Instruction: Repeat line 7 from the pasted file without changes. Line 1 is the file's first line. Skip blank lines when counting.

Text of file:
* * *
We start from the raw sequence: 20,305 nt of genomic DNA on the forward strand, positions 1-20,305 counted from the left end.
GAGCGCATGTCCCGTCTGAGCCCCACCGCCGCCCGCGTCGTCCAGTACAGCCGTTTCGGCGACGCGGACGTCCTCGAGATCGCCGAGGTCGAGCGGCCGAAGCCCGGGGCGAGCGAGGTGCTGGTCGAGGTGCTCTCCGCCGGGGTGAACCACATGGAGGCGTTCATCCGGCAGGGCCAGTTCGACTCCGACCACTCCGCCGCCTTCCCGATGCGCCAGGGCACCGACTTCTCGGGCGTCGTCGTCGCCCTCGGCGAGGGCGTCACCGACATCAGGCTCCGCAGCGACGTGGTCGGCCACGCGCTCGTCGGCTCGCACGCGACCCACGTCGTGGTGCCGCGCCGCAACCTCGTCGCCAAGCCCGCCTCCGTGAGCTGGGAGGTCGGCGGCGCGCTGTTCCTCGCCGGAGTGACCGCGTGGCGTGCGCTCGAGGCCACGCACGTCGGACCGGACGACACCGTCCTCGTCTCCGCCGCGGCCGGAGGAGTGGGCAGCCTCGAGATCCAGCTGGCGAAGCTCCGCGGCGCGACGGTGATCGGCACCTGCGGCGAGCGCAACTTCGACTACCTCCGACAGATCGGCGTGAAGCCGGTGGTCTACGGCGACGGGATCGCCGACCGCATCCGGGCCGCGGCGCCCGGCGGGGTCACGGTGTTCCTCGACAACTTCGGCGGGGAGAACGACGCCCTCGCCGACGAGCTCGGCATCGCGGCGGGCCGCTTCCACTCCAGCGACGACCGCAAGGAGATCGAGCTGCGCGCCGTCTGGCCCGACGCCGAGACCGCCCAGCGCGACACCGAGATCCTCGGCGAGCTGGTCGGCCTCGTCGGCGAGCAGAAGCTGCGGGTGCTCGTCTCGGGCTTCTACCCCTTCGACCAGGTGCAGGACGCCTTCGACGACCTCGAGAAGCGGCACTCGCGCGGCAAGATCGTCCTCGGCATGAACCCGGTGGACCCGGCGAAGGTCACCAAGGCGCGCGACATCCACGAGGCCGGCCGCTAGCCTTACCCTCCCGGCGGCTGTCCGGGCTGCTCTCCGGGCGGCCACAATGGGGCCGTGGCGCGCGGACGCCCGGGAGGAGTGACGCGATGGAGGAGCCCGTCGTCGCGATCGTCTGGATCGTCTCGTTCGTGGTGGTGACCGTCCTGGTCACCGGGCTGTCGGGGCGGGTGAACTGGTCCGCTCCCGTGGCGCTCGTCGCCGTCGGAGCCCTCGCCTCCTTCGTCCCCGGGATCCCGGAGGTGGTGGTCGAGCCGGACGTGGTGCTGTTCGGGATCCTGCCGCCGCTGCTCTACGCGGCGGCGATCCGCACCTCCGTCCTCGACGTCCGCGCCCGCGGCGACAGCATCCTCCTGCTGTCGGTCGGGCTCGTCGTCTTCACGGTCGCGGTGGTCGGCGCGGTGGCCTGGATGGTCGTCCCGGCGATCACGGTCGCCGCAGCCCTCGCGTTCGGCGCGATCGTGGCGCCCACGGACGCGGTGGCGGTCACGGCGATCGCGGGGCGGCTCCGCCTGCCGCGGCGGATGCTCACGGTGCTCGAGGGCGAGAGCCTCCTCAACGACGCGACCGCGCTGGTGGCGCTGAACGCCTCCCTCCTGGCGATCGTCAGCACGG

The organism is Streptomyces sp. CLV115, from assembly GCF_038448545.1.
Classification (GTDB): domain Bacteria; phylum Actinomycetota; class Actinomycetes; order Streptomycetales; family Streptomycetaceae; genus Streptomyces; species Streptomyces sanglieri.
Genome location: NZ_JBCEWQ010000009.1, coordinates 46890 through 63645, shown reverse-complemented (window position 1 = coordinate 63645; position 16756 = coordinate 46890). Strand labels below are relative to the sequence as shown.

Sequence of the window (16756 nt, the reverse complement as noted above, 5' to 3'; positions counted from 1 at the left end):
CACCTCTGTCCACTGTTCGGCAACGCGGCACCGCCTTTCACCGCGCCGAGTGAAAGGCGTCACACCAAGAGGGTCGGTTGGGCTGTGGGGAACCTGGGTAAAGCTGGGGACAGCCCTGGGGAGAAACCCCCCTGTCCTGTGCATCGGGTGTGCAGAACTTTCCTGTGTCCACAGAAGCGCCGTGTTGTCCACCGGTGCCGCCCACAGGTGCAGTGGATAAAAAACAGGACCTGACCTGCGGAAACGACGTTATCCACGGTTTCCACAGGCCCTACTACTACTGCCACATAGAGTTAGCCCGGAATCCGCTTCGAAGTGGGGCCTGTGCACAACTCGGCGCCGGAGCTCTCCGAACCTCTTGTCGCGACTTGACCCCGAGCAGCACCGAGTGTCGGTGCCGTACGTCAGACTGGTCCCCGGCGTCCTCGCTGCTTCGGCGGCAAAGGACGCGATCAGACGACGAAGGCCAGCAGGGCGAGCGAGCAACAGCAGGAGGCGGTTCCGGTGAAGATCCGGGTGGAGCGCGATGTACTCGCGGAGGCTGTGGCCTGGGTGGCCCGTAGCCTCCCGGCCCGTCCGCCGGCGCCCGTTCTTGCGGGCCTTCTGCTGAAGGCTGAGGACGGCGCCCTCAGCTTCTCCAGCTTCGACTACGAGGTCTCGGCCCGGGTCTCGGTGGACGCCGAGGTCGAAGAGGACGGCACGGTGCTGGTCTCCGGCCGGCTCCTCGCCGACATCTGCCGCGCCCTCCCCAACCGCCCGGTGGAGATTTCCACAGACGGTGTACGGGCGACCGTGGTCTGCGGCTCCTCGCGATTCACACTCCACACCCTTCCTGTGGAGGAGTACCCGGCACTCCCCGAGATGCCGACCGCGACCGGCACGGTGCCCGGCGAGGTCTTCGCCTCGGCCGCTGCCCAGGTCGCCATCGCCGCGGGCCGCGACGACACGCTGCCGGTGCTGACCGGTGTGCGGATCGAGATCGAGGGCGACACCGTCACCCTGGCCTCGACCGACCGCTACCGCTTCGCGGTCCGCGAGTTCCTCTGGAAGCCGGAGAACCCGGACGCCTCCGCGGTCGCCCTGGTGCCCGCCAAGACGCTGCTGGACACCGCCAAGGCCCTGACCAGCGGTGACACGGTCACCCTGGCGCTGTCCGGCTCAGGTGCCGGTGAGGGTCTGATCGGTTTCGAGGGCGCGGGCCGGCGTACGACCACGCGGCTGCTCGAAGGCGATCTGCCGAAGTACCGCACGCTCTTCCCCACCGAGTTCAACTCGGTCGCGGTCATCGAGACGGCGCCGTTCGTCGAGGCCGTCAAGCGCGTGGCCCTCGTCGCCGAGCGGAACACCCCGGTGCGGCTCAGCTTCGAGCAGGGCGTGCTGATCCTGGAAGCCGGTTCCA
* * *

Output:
CACCTCTGTCCACTGTTCGGCAACGCGGCACCGCCTTTCACCGCGCCGAGTGAAAGGCGTCACACCAAGAGGGTCGGTTGGGCTGTGGGGAACCTGGGTAAAGCTGGGGACAGCCCTGGGGAGAAACCCCCCTGTCCTGTGCATCGGGTGTGCAGAACTTTCCTGTGTCCACAGAAGCGCCGTGTTGTCCACCGGTGCCGCCCACAGGTGCAGTGGATAAAAAACAGGACCTGACCTGCGGAAACGACGTTATCCACGGTTTCCACAGGCCCTACTACTACTGCCACATAGAGTTAGCCCGGAATCCGCTTCGAAGTGGGGCCTGTGCACAACTCGGCGCCGGAGCTCTCCGAACCTCTTGTCGCGACTTGACCCCGAGCAGCACCGAGTGTCGGTGCCGTACGTCAGACTGGTCCCCGGCGTCCTCGCTGCTTCGGCGGCAAAGGACGCGATCAGACGACGAAGGCCAGCAGGGCGAGCGAGCAACAGCAGGAGGCGGTTCCGGTGAAGATCCGGGTGGAGCGCGATGTACTCGCGGAGGCTGTGGCCTGGGTGGCCCGTAGCCTCCCGGCCCGTCCGCCGGCGCCCGTTCTTGCGGGCCTTCTGCTGAAGGCTGAGGACGGCGCCCTCAGCTTCTCCAGCTTCGACTACGAGGTCTCGGCCCGGGTCTCGGTGGACGCCGAGGTCGAAGAGGACGGCACGGTGCTGGTCTCCGGCCGGCTCCTCGCCGACATCTGCCGCGCCCTCCCCAACCGCCCGGTGGAGATTTCCACAGACGGTGTACGGGCGACCGTGGTCTGCGGCTCCTCGCGATTCACACTCCACACCCTTCCTGTGGAGGAGTACCCGGCACTCCCCGAGATGCCGACCGCGACCGGCACGGTGCCCGGCGAGGTCTTCGCCTCGGCCGCTGCCCAGGTCGCCATCGCCGCGGGCCGCGACGACACGCTGCCGGTGCTGACCGGTGTGCGGATCGAGATCGAGGGCGACACCGTCACCCTGGCCTCGACCGACCGCTACCGCTTCGCGGTCCGCGAGTTCCTCTGGAAGCCGGAGAACCCGGACGCCTCCGCGGTCGCCCTGGTGCCCGCCAAGACGCTGCTGGACACCGCCAAGGCCCTGACCAGCGGTGACACGGTCACCCTGGCGCTGTCCGGCTCAGGTGCCGGTGAGGGTCTGATCGGTTTCGAGGGCGCGGGCCGGCGTACGACCACGCGGCTGCTCGAAGGCGATCTGCCGAAGTACCGCACGCTCTTCCCCACCGAGTTCAACTCGGTCGCGGTCATCGAGACGGCGCCGTTCGTCGAGGCCGTCAAGCGCGTGGCCCTCGTCGCCGAGCGGAACACCCCGGTGCGGCTCAGCTTCGAGCAGGGCGTGCTGATCCTGGAAGCCGGTTCCA